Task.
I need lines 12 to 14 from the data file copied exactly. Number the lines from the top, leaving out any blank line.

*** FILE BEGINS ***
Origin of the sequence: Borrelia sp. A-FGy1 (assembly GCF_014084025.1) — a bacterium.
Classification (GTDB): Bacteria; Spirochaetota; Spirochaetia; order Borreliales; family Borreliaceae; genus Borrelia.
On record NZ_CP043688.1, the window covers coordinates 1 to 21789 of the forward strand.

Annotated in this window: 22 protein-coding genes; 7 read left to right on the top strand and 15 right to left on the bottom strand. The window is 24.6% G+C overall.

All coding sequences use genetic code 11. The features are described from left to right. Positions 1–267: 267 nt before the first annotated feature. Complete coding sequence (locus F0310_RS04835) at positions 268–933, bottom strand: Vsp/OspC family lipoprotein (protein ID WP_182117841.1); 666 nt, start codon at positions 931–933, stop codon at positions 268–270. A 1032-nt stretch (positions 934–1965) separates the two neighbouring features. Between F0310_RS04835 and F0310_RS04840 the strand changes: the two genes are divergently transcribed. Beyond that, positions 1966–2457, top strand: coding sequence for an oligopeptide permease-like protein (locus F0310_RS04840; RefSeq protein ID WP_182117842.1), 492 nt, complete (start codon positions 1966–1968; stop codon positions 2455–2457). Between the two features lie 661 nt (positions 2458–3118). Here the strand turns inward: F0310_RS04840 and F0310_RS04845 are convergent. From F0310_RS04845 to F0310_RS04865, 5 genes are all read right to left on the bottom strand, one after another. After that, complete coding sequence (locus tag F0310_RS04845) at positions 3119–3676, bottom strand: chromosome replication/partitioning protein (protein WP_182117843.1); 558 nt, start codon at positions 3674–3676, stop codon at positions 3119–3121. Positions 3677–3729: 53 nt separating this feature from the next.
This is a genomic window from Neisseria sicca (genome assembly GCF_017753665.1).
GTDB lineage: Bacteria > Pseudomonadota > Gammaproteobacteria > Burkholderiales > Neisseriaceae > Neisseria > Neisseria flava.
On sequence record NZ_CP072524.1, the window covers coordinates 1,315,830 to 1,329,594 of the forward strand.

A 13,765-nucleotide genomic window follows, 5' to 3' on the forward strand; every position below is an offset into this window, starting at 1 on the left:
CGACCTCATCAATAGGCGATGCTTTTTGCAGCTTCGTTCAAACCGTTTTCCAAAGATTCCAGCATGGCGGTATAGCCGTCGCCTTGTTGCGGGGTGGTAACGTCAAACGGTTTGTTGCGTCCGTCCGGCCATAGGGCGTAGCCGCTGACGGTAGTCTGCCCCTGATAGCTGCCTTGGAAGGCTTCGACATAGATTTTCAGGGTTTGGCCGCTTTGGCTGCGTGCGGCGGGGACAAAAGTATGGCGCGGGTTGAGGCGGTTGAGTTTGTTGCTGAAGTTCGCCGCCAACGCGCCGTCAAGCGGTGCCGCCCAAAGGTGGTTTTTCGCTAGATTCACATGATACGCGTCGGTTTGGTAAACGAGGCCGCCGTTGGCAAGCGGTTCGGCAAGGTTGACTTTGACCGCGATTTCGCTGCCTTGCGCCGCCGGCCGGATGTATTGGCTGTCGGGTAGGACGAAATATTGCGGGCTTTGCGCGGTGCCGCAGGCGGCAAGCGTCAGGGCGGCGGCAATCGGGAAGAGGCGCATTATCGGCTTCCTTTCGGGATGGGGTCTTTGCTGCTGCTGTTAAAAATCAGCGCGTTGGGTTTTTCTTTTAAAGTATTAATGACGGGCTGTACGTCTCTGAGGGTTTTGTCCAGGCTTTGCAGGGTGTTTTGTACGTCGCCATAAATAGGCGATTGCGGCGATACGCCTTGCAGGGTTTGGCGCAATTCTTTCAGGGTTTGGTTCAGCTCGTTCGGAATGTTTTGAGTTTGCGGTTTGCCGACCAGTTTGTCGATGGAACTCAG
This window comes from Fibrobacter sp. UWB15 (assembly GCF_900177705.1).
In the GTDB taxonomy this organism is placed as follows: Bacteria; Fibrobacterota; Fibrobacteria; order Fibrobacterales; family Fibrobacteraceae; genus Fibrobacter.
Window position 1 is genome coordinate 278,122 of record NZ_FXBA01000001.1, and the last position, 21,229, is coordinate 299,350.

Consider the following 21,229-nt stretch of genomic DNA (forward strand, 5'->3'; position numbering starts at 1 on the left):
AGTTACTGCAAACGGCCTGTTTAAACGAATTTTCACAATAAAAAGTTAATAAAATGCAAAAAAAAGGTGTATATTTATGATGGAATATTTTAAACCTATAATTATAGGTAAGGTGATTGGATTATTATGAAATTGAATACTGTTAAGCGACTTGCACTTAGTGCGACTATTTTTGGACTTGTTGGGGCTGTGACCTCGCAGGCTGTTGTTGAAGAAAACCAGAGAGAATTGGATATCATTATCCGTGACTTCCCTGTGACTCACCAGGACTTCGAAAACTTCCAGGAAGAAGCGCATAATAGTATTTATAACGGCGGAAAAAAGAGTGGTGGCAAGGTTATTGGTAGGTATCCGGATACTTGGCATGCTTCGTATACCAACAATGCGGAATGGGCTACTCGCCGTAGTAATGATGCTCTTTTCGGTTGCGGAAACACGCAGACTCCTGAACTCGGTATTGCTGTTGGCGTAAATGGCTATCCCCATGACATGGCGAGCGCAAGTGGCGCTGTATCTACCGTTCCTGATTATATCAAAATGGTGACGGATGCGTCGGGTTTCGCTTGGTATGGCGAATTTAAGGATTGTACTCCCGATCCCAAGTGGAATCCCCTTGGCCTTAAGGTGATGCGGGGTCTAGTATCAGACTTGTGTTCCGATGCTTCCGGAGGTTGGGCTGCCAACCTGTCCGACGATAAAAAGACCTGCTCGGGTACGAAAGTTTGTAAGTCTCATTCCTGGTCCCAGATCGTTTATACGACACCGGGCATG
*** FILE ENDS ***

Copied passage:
In the GTDB taxonomy this organism is placed as follows: Bacteria; Fibrobacterota; Fibrobacteria; order Fibrobacterales; family Fibrobacteraceae; genus Fibrobacter.
Window position 1 is genome coordinate 278,122 of record NZ_FXBA01000001.1, and the last position, 21,229, is coordinate 299,350.

Consider the following 21,229-nt stretch of genomic DNA (forward strand, 5'->3'; position numbering starts at 1 on the left):